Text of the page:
• Cheung, F. M., & Mak, W. W. S. (2018). Sociocultural factors in psychopathology. In J. N. Butcher & J. M. Hooley (Eds.), APA handbook of psychopathology: Psychopathology: Understanding, assessing, and treating adult mental disorders., Vol. 1. (pp. 127–147). American Psychological Association. https://doi-org.ezp.waldenulibrary.org/10.1037/0000064-006
  • Jiang, Y., Zou, D., Li, Y., Gu, S., Dong, J., Ma, X., Xu, S., Wang, F., & Huang, J. H. (2022). Monoamine neurotransmitters control basic emotions and affect major depressive disorders. Pharmaceuticals15(10), 1203. https://doi.org/10.3390/ph15101203
  • Kalin, N. H. (2020). Early-life environmental factors impacting the development of psychopathology. American Journal of Psychiatry, 177(1), 1–3.  https://doi.org/10.1176/appi.ajp.2019.19111181
  • Molerio, C. (2018). Culture and psychopathology: New perspectives on research, practice, and clinical training in a globalized world. Front Psychiatry. https://doi.org/10.3389/fpsyt.2018.00366
  • Smoller, J. W., Andreassen, O. A., Edenberg, H. J., Faraone, S. V., Glatt, S. J., & Kendler, K. S. (2019). ” Psychiatric genetics and the structure of psychopathology”: Correction. https://doi.org/10.1038/s41380-018-0026-4

Factors that Influence the Development of Psychopathology NRNP 6635 Assignment Instructions:

Explain the biological (genetic and neuroscientific); psychological (behavioral and cognitive processes, emotional, developmental); and social, cultural, and interpersonal factors that influence the development of psychopathology.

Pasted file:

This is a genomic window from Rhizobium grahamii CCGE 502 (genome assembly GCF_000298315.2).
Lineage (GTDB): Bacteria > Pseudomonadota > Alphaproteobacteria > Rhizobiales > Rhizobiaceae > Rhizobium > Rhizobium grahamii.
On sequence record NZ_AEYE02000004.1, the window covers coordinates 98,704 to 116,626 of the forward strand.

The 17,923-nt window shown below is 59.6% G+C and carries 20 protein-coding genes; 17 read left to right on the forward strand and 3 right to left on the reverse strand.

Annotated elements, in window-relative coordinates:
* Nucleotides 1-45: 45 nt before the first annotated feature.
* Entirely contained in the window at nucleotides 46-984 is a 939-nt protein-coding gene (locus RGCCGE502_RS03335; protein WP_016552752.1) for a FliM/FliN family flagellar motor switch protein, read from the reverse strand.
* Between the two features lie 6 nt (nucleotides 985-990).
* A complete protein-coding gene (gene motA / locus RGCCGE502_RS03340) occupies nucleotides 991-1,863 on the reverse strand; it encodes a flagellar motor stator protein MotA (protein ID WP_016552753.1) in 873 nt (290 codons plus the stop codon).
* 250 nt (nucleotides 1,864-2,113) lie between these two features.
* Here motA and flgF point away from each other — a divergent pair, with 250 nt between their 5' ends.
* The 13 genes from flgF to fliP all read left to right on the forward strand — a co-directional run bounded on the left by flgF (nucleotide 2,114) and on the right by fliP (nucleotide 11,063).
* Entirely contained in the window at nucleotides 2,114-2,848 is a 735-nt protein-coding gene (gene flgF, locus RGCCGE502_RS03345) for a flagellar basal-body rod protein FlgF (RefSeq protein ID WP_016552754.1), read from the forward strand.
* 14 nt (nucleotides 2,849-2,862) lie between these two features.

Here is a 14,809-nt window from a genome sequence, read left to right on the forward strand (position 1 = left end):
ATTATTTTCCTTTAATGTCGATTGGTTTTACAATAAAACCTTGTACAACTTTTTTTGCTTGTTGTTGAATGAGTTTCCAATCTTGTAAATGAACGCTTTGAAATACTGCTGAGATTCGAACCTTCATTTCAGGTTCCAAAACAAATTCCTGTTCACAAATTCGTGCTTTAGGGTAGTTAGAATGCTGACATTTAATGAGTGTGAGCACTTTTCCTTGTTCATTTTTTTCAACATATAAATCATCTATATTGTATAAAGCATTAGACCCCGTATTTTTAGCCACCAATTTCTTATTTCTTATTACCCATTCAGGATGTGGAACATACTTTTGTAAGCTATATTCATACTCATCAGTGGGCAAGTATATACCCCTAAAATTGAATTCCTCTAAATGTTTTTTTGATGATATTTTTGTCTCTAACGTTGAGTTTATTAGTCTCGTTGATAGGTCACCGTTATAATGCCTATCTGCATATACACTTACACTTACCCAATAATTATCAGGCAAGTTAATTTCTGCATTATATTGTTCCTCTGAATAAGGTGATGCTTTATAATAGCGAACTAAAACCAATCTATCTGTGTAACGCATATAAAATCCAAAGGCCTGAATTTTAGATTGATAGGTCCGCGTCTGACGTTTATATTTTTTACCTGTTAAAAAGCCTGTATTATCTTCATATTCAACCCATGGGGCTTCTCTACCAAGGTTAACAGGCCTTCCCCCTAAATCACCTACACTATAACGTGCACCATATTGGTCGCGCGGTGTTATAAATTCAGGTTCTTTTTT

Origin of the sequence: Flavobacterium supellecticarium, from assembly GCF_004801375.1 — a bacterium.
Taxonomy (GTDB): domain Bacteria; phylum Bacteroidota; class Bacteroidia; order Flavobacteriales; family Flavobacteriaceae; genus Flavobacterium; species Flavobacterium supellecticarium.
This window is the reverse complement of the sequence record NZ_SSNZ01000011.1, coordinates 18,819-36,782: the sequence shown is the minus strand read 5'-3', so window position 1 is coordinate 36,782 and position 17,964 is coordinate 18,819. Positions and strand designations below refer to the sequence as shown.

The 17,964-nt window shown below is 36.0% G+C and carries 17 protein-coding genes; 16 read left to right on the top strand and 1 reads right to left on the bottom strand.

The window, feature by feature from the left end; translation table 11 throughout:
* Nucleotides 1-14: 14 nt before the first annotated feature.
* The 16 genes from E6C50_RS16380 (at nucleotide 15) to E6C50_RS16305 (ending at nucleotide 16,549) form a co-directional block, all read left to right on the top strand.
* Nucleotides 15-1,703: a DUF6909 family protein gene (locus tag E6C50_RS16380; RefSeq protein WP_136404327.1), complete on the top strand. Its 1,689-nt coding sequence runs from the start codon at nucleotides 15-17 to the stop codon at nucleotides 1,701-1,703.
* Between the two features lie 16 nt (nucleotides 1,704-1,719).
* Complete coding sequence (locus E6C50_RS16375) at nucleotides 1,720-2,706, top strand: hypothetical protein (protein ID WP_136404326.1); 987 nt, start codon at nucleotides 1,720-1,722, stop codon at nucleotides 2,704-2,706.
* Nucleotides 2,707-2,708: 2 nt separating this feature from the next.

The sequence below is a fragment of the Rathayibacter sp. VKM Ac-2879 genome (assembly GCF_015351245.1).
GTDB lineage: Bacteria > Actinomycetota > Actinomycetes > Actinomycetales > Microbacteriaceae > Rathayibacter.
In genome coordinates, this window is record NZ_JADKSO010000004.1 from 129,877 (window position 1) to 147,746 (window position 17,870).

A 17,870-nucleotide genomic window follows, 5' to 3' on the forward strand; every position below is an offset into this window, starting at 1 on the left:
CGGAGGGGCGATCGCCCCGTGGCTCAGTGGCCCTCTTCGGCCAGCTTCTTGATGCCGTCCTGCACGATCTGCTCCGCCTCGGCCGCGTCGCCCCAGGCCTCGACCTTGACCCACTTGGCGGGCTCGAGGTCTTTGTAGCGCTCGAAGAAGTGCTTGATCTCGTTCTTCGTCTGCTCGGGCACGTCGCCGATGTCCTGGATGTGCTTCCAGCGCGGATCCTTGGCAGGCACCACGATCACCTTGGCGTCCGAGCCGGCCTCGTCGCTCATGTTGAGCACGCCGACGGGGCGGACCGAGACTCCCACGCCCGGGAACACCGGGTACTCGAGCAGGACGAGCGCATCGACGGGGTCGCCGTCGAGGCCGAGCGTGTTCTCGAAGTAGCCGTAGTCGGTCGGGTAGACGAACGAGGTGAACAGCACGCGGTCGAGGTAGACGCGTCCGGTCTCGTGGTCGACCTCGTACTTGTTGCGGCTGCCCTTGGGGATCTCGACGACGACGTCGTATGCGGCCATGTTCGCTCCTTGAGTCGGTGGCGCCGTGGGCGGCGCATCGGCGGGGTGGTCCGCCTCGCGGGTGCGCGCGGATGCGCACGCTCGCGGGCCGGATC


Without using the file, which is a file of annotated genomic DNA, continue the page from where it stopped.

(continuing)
Mental health disorders pose various threats to populations and can significantly affect their quality of life. They can be precipitated by environmental changes such as trauma or other life experiences. These disorders can be managed through extensive patient evaluation for accurate diagnosis, determining their underlying causes, and helping them accordingly.

The DSM V criteria are vital for accurate diagnosis, elimination of differentials, and patient management. Assessment and evaluation also help determine any factors contributing to the problem and allow the healthcare provider to manage it. This paper analyzes the psychiatric health of a patient going through much stress due to her husband’s drinking and evaluates differential diagnoses for the patient.